Ukraine Economy Facts
Ukraine’s path from planning economy to market economy has been tricky. A severe economic downturn characterized the 1990s and the robust growth that began at the turn of the millennium brought an abrupt end to the global financial crisis of 2008-2009. In recent years, intensified conflict with Russia has created uncertainty about Ukraine’s economy. The country has a large heavy industry and is heavily dependent on foreign trade.
During the Soviet era, Ukraine was an economic heavyweight among the sub-republics with extensive agriculture, large metal industry and manufacturing of electronics, vehicles and military equipment. But already in the late 1980s, the economy went into a crisis. The downturn that followed was interrupted by the subsidized exchange of goods and services that existed within the Communist Soviet Union. Ukraine must start paying world market prices for oil and gas to the energy-consuming industry. At the same time, Ukrainian industrial goods proved to be insufficient to compete on the world market. Attempts made to liberalize the economy encountered patrol.
- Countryaah.com: Major imports by Ukraine, covering a full list of top products imported by the country and trade value for each product category.
When the economy did a deep dive in Russia in the late 1990s, Ukraine was drawn. Production collapsed in all sectors and the country was close to state bankruptcy. At the beginning of 2000, gross domestic product (GDP) was estimated to have shrunk by about 70 percent since 1990. One explanation for the crisis being both deep and long lasting was political contradictions about economic policy. The privatization of state-owned enterprises was slow, and foreign investment failed due to complicated tax laws, difficult-to-understand rules and corruption within the administration.
Industries that were privatized largely ended up with a few oligarchs and their “clans”, which came to dominate business in their regions. This has had consequences for political development. The ties are close between business and political leaders.
- Abbreviationfinder.org: Check this abbreviation website to find three letter ISO codes for all countries in the world, including UKR which represents the country of Ukraine. Check findjobdescriptions to learn more about Ukraine.
From 2000, an upturn began. The turnaround was partly due to reforms that the newly appointed Prime Minister Viktor Yushchenko propelled. A system of exchange trade between companies and payment of wages in goods was replaced by money transactions, which increased the state’s tax revenue and improved the transparency of the economy. They also began to break up the old Soviet system with large collective farms and divide the land into privately owned family farms. The result was increased production.
A contributing reason was good growth in Russia, the most important export market. Increased demand meant that important industries such as steel mills, engineering and chemical industries could increase their production. Agriculture and the food industry also performed well. The standard of living was raised and a strong middle class began to emerge. Growth averaged 7 percent per year in 2000–2007. Real wages increased, as did domestic consumption.
But the global financial crisis of 2008-2009 hit hard on Ukraine. Steel exports, which accounted for almost half of GDP, fell and production fell dramatically. Ukraine was forced to apply for external loans. The International Monetary Fund (IMF) pledged $ 16.5 billion against the government implementing a crisis package, but it could not prevent a banking crisis. Many jobs were lost in the steel and chemical sectors. In the industrial areas in the south and southeast, thousands of workers were laid off without pay. GDP fell by 15 percent in 2009, one of the worst results in the world.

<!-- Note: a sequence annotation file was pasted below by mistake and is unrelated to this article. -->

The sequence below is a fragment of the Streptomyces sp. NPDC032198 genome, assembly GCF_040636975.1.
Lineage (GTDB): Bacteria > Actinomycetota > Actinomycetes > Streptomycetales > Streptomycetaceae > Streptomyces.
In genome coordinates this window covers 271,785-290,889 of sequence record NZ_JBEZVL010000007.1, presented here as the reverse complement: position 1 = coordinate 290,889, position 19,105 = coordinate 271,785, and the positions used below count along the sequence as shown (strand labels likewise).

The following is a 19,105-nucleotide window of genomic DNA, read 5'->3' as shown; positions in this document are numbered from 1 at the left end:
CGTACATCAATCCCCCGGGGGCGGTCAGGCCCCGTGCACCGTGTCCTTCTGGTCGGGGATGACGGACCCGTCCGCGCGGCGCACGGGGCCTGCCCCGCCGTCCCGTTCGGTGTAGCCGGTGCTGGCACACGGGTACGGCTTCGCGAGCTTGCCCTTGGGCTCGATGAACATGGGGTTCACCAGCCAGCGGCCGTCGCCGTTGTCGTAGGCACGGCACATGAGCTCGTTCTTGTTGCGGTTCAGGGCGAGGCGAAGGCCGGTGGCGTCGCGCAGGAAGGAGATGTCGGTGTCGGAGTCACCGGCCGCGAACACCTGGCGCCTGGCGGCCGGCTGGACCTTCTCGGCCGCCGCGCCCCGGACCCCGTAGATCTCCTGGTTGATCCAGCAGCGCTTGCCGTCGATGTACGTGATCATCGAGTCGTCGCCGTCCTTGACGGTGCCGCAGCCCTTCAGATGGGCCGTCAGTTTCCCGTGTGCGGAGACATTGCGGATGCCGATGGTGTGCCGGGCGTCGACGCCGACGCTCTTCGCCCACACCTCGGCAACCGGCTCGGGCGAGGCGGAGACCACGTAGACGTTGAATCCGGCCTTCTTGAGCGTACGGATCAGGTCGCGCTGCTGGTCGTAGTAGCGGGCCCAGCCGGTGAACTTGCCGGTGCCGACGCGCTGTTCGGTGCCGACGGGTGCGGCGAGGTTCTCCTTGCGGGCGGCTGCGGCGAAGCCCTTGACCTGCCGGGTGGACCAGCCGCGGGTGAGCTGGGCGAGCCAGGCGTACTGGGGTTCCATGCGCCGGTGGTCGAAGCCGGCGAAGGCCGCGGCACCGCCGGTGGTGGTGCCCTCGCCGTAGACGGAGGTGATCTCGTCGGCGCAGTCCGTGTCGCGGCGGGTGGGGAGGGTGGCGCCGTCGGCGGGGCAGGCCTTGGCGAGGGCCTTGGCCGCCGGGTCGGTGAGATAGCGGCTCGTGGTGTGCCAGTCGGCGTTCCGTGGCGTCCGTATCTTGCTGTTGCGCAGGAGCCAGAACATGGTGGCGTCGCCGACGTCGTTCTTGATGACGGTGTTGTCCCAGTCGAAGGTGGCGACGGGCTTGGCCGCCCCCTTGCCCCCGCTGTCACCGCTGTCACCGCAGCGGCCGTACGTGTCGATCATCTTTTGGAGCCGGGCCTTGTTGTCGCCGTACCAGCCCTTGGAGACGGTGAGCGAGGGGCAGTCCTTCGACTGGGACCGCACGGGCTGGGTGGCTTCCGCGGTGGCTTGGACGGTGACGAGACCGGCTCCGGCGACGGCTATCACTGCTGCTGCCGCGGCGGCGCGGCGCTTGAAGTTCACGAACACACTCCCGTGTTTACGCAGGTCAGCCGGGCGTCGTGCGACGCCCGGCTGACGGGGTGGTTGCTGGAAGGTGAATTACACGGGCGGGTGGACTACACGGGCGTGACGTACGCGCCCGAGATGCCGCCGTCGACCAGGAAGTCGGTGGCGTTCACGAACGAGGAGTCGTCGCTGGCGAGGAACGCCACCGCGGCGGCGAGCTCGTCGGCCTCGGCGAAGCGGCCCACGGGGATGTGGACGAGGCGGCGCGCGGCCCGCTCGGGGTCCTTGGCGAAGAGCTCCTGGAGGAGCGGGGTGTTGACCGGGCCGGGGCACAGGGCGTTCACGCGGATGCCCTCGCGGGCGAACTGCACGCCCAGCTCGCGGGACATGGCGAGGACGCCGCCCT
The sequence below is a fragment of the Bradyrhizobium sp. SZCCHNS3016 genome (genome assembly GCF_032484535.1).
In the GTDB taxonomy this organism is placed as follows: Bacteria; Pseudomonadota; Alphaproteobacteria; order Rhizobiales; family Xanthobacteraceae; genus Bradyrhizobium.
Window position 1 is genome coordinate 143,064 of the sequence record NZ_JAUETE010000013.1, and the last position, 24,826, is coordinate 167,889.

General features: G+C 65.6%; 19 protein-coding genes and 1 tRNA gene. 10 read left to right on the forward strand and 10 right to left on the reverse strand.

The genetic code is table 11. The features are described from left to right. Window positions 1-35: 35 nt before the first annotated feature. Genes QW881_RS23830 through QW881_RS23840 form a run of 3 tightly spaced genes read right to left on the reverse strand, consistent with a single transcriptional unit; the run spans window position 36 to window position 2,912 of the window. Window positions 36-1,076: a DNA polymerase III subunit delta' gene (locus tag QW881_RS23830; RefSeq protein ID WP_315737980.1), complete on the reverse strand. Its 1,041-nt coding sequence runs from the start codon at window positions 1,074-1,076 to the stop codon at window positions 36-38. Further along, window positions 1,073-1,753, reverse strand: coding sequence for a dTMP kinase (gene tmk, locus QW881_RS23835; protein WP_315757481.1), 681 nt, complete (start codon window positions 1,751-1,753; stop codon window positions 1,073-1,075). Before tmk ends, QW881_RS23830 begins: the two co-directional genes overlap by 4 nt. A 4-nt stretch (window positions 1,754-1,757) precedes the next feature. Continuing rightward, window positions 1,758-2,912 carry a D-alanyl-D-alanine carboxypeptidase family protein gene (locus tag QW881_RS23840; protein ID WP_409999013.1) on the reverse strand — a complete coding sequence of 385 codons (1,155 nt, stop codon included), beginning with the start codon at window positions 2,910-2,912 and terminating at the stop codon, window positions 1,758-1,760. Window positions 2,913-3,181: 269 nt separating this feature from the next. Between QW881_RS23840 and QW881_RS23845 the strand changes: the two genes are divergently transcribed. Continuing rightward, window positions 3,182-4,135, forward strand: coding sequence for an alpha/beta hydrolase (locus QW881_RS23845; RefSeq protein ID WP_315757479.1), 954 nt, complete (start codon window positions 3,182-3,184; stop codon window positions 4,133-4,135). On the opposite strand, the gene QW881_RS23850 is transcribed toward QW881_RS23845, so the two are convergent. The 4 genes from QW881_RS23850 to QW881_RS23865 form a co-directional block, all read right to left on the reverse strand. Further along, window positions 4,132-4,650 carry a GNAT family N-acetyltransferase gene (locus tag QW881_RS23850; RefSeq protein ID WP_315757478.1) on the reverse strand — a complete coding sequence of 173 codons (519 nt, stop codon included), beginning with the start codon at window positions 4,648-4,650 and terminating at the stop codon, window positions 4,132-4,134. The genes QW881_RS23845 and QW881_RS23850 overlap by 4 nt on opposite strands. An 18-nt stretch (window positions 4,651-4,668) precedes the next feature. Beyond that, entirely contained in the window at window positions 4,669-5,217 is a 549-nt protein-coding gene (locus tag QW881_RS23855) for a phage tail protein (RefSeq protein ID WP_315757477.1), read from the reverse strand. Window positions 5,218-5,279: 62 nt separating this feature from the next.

Ukraine did not meet the terms of the IMF loans and disbursements were suspended. At the end of 2009, the situation was critical. There was no funding for state salaries and pensions, and the government was forced to request increased credit from the IMF to meet installment loans on the previous year. In 2010, Ukraine requested additional loans. While talks with the IMF were ongoing, Ukraine had to borrow $ 2 billion from Russia for urgent needs. Shortly thereafter, the IMF issued a $ 15 billion new loan. But the payments were resumed in 2011, when promises of pension reform and abolished subsidies to the state gas company Naftagaz were not fulfilled.
The economy turned in 2010 and 2011, GDP grew by just over 5 percent. In 2012, growth fell again, and both the budget deficit and foreign debt increased. Contributing reasons were that the IMF once again held back loans, while the debt crisis in Europe created an international slowdown.
In the autumn of 2013, the situation was once again crisis-prone. Five quarters in a row, the economy had shrunk and industrial production decreased by 6 percent. Ukraine’s large international debt burden had caused the gold and foreign exchange reserves to shrink to cover less than three months of imports, which economists consider to be the absolute minimum. The problems caused the government (against public will) to refrain from signing a cooperation agreement with the EU in order not to risk penal sanctions from the important trading partner Russia, which also offered greater financial support than the EU, without demands for reform.
Following a dramatic regime change in February 2014, Ukraine was rescued from immediate failure through support loans from the western world. The IMF granted US $ 17 billion and the EU a total package of EUR 11 billion, both loans and aid. The United States promised loan guarantees for a billion dollars. At the same time, the country was plagued by a $ 3.1 billion debt to Russian Gazprom that would have to be paid so that gas supplies would not be stripped. Continued payments of support from the West required strict government measures in the form of abolished subsidies, increased taxes on imported goods, reduced social spending and anti-corruption efforts. At the end of 2014, it was found that GDP had shrunk by 7.5 percent during the year, that inflation had risen to over 20 percent and that the currency was falling half its value.